While Mr. Cuomo has not settled on a figure, the governor in recent days has told lawmakers and other officials that he is looking at dismissing 10,000 to 12,000 workers, or more than 5% of the state's public work force, the individuals say.
More at WSJ.

Tuesday, January 18, 2011

Consolidate Seneca school districts?

Romulus School circa 1930

Sounds like a good idea to us.  How quickly can we get this done?   

David Shaw reports:
A second attempt may be made to study the feasibility of a regional high school or schools for Seneca County.

The Waterloo school board will be asked Tuesday to approve its participation in a possible local government efficiency study of the issue.

Seneca County now has four school districts and four high schools in Waterloo, Seneca Falls, Romulus and South Seneca in Ovid.

Two years ago, a similar study was proposed but was not supported by all four school boards and the idea was dropped.

The idea is back again. The Wayne-Finger Lakes BOCES would sponsor the application for a $55,000 grant for the study, which would be done by a consultant.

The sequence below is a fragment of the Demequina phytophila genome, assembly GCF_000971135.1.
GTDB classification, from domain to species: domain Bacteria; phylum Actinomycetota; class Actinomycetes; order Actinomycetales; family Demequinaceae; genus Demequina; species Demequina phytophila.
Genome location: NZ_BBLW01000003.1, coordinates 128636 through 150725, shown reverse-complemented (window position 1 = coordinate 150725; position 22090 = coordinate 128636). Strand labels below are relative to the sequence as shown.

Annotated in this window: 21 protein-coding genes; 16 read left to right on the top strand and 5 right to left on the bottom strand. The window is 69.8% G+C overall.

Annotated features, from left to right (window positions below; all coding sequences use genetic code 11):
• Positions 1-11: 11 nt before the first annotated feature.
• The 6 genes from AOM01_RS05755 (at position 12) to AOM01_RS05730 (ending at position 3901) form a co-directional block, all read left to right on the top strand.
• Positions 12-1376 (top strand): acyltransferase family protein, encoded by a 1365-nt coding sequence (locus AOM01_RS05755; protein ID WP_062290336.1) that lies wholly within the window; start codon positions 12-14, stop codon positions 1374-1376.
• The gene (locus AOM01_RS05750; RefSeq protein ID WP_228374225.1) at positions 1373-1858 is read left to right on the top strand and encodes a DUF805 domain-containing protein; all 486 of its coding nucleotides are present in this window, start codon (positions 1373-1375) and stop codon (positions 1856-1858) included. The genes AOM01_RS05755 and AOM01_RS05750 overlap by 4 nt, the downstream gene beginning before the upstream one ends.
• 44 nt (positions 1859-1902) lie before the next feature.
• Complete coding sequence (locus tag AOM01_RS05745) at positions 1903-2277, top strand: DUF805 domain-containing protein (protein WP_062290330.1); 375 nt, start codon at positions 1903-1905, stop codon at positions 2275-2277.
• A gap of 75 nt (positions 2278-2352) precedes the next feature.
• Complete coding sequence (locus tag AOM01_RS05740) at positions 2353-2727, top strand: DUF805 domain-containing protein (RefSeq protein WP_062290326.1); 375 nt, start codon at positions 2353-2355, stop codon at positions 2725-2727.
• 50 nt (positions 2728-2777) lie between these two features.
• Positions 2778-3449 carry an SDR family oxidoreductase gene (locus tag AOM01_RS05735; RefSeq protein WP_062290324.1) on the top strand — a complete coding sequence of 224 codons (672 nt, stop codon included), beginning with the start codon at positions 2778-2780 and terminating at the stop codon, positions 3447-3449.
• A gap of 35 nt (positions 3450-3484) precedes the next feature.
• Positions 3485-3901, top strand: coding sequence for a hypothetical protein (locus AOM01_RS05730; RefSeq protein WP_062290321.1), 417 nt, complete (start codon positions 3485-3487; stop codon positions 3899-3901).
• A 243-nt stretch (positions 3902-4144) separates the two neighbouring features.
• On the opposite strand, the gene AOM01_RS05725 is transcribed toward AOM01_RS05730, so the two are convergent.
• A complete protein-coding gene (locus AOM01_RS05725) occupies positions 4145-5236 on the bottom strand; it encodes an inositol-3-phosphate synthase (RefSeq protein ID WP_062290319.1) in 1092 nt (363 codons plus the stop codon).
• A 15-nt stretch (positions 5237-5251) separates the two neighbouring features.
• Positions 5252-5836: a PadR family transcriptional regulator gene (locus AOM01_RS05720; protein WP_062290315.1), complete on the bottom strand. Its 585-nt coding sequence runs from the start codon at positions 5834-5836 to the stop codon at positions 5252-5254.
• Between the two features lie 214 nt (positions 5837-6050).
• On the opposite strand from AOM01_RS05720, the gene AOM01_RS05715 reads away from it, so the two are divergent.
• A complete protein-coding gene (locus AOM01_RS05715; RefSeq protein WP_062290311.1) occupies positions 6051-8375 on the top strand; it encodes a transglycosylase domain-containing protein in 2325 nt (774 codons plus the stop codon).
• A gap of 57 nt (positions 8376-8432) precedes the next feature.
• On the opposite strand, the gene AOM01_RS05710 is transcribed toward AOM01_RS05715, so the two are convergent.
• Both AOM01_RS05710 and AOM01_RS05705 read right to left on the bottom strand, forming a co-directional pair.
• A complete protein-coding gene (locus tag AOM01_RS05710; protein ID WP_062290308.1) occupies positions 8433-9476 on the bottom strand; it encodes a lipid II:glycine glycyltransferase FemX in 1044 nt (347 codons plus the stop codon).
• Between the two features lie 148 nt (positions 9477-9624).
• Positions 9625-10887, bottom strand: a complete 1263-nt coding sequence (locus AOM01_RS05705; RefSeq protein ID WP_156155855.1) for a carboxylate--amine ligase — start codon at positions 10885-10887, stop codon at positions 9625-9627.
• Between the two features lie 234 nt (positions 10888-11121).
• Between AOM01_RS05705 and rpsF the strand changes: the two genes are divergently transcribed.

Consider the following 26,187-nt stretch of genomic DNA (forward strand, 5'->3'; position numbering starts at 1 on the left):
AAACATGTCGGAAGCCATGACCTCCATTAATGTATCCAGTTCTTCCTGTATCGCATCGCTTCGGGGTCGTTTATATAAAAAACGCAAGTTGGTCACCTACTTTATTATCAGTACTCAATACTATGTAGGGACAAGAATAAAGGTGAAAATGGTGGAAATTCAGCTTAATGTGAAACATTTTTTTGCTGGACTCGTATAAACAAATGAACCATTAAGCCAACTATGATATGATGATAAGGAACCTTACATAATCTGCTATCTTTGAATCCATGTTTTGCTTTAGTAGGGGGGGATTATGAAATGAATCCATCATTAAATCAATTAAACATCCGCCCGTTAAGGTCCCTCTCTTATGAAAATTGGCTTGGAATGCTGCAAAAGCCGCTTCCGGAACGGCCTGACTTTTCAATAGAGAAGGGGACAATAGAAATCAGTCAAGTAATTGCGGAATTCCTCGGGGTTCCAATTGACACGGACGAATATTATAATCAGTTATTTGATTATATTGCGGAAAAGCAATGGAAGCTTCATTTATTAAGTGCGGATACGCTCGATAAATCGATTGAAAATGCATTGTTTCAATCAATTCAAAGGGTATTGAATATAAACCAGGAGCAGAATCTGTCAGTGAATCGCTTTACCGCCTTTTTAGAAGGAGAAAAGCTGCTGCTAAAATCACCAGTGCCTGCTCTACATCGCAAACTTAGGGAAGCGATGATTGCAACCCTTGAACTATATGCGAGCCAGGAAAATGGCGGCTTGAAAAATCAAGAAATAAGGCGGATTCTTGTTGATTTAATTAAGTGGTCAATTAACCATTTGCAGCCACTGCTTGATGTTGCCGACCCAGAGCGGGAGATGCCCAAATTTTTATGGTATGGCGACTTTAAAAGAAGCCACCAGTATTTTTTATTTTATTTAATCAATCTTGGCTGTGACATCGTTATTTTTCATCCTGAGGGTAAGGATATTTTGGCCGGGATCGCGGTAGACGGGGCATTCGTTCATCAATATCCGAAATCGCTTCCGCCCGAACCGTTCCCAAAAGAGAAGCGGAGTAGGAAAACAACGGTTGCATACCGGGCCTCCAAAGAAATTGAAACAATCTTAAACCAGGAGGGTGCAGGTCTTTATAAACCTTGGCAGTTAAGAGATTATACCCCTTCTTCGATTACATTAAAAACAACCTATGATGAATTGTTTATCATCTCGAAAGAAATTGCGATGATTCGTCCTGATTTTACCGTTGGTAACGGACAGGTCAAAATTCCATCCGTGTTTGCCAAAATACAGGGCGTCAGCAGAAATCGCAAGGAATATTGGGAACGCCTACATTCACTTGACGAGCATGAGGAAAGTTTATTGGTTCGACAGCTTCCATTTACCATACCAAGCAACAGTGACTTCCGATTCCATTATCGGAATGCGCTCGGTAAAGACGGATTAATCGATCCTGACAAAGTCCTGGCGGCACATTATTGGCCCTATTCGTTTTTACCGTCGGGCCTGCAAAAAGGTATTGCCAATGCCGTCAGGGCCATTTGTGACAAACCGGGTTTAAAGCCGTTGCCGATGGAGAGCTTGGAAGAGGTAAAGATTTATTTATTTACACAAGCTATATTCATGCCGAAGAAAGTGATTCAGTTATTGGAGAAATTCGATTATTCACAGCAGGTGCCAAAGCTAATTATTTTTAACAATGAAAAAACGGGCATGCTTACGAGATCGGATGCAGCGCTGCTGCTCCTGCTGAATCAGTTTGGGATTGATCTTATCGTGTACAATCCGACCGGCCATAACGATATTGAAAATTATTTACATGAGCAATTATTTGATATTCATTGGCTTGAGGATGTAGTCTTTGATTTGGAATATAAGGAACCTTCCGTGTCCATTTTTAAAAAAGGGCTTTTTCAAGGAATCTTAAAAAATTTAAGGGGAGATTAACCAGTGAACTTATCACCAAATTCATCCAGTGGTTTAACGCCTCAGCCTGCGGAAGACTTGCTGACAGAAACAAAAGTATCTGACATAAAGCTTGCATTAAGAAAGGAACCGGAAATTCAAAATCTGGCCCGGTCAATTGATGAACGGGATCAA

Civil servant paid $9 million

As we begin income tax season, George Will reminds us of how much we're paying our employees at Government Motors:
GM’s CEO Dan Akerson says his company is handicapped by government limits on executive compensation at firms that receive federal bailouts. Last year his salary and stock package of $9 million was $8,820,300 more than it should have been: $179,700 is the highest pay for civil servants, which is what executives at such firms are.
Since we're are paying top dollar for this guy, whose net worth is reported to be somewhere north of $190 million, let's look at his resume: